The WECARE group carried out a case-control study [31] and found that chemotherapy use was associated with a 35–40% reduction in risk of CBC in women under the age of 55 and that this protective effect lasted up to 10 years. In addition, those who became postmenopausal within 1 year of diagnosis had the greatest risk reduction.

PARP inhibitors and their effect on triple negative and BRCA1/2 mutation related breast cancers are the subject of much interest [32]. Initial reports from proof-of-concept trials [33] have confirmed their safety and efficacy, and phase III studies with an extended follow-up may determine whether these targeted therapy modalities affect contralateral breast cancer risk.

2.2. Contralateral Risk-Reducing Mastectomy
2.2.1. Survival

The aftermath of Angelina Jolie’s announcement of her bilateral risk-reducing mastectomy (BRRM) has raised public awareness of risk-reducing surgery [34, 35]. Several studies have confirmed a survival benefit in high-risk patients (BRCA1/2 and FH) undergoing BRRM and CRRM [3639]. Our own experience [39] compared 105 female BRCA1/2 mutation carriers with unilateral breast cancer to matched mutation carriers who did not undergo CRRM. The overall 10-year survival was 89% in the CRRM group compared to 71% in the non-CRRM group (), which was independent of RRBSO. This is in contrast to van Sprundel et al. [40] who found that, after adjusting for RRBSO, there was no overall survival benefit from CRRM. Metcalfe et al. [38] followed a similar group of 390 BRCA1/2 mutation carriers and found that at 20 years the survival rate of those who underwent CRRM was 88% (CI 83–93%) compared to 65% (CI 59–73%) who did not undergo CRRM.

The survival benefit in non-BRCA mutation patients is less clear. Younger women under the age of 49 [41, 42] with ER −ve disease are likely to have an improved disease-specific survival, which is thought to be due to a higher baseline risk of CBC. A clear survival benefit on the remainder of patients seems less likely [37]. Portschy et al. [43] used a Markov model to compare survival outcomes between CRRM and non-CRRM in non-BRCA patients. They estimated a less than 1% absolute 20-year survival benefit from CRRM amongst all age groups, ER status, and cancer stage groups.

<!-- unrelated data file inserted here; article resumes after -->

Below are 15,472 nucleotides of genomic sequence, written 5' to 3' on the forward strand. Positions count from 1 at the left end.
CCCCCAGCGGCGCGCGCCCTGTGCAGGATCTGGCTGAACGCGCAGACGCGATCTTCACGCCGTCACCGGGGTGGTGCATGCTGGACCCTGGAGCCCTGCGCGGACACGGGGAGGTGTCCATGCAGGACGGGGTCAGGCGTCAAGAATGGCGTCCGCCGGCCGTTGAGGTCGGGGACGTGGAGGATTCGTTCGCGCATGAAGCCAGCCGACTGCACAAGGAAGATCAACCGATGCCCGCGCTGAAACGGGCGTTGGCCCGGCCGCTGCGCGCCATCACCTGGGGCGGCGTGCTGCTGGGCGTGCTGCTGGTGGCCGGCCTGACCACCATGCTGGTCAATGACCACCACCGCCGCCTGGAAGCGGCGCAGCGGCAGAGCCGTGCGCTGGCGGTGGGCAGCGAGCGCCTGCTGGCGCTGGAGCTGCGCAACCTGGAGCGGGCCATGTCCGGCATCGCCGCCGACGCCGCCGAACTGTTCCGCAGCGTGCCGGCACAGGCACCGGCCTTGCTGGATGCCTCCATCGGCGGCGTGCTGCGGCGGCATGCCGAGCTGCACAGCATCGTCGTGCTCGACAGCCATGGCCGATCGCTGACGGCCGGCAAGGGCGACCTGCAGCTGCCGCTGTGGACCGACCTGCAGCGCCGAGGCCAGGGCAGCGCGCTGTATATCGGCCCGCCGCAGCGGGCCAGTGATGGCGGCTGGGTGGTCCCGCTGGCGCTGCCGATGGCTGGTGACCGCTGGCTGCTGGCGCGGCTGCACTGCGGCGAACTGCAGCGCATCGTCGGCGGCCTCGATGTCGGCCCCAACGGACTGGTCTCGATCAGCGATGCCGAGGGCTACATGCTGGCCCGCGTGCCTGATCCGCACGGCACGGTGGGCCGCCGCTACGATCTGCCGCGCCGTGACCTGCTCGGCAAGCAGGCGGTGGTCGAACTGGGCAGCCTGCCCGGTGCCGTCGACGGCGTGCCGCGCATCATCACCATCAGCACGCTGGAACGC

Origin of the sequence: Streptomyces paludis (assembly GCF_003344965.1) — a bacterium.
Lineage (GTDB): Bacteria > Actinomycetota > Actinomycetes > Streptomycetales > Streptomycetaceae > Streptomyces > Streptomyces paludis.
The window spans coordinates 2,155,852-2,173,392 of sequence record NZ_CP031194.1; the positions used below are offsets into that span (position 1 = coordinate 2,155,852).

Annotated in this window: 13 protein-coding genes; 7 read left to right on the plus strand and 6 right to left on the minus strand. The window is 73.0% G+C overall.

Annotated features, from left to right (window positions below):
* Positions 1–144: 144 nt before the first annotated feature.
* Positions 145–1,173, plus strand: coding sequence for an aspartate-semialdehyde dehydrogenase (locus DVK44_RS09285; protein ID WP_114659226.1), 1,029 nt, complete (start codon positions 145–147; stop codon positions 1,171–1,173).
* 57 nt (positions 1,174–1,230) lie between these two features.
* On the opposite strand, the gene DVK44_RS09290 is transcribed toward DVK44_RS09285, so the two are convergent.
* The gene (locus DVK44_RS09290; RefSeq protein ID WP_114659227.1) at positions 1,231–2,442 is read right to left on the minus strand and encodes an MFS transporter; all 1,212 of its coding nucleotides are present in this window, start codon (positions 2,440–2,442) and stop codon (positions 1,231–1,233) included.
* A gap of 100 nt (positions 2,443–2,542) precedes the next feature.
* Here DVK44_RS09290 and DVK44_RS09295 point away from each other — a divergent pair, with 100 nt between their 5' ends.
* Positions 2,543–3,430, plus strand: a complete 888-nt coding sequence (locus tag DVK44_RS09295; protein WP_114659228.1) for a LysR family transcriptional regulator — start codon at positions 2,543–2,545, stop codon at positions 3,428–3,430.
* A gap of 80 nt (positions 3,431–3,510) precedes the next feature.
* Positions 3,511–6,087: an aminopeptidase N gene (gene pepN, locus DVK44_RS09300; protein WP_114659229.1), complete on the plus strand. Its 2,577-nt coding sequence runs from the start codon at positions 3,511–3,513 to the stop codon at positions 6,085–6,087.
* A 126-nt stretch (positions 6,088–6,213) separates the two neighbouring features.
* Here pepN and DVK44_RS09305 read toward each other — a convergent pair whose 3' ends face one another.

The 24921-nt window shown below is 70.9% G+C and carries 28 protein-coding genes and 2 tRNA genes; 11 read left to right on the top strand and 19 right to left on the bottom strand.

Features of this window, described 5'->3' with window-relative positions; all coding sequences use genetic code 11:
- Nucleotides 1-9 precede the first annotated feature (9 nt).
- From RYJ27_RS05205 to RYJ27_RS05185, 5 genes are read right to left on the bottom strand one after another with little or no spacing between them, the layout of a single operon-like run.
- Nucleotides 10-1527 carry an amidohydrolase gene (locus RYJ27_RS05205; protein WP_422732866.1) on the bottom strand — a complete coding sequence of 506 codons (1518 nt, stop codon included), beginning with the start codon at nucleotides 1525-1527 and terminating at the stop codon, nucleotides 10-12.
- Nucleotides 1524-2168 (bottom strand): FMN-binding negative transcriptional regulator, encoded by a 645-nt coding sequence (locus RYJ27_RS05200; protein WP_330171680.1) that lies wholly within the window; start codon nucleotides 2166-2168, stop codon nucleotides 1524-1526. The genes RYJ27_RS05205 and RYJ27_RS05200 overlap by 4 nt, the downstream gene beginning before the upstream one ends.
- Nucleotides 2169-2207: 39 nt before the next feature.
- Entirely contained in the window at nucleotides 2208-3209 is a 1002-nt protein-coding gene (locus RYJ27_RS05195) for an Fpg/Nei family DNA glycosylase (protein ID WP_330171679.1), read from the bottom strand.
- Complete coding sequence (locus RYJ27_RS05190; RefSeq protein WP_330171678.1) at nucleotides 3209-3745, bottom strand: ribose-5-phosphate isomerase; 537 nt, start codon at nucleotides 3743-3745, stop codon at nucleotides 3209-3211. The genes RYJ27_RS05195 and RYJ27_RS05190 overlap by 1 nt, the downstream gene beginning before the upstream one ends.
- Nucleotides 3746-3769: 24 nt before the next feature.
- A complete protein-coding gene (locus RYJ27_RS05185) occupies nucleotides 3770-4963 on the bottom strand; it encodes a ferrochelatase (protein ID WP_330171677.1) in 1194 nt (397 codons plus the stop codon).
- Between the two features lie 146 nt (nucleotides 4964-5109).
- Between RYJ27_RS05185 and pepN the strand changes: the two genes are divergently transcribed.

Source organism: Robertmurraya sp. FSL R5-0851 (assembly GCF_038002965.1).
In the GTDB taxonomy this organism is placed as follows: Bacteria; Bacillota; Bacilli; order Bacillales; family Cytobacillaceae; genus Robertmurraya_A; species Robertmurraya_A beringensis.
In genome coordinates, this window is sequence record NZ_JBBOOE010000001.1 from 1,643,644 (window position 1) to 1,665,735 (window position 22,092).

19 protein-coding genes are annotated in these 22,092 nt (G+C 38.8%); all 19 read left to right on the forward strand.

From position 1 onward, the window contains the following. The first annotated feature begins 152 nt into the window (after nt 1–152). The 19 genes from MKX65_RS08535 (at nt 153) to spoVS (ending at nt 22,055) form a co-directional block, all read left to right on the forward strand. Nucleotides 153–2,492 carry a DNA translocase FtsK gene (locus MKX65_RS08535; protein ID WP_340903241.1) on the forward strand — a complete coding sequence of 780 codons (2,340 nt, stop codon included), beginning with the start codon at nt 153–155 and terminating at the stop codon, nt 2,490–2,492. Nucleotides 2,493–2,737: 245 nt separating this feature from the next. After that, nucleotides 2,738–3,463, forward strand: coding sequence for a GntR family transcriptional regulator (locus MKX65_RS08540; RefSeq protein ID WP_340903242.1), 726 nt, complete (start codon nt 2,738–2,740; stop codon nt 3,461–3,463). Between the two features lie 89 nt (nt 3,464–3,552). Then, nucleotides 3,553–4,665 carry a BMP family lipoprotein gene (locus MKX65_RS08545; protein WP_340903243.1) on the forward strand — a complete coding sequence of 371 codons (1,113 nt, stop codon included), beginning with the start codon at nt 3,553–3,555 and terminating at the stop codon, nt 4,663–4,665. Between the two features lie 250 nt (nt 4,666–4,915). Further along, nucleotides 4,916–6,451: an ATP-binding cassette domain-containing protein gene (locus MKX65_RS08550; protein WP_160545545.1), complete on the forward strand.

2.2.2. Breast Reconstruction

Several studies have shown that access to immediate breast reconstruction positively affects the decision for CRRM [44, 45]. Recently, Ashfaq et al. [45] identified 102,674 patients (2004–2008) with a diagnosis of DCIS (15%) or invasive breast cancer (85%) from SEER registry data. Those undergoing mastectomy were 3 times more likely to request CRRM if offered immediate reconstruction. Overall, 16% of all patients underwent CRRM with a significant proportion undergoing reconstruction (46%, ). Similar proportions of patients underwent implant-based reconstruction (36%) and tissue-based reconstruction (37%). There was a trend of increasing numbers of reconstructions during this time period, and Caucasian women, under the age of 45 years with a diagnosis of a node-negative lobular carcinoma or DCIS, were more likely to choose reconstruction.

Women undergoing reconstruction following CRRM are 1.5 times more likely to have a major complication requiring hospitalisation or reoperation [46] compared to unilateral mastectomy. Limited data is available comparing CRRM and reconstruction with unilateral mastectomy and reconstruction. Crosby et al. [47] assessed 497 patients undergoing CRRM with reconstruction and concluded that a third of patients experiencing at least one complication may not have developed a complication if they had only had a mastectomy and reconstruction of their index side.

2.2.3. Sentinel Lymph Node Biopsy (SLNB)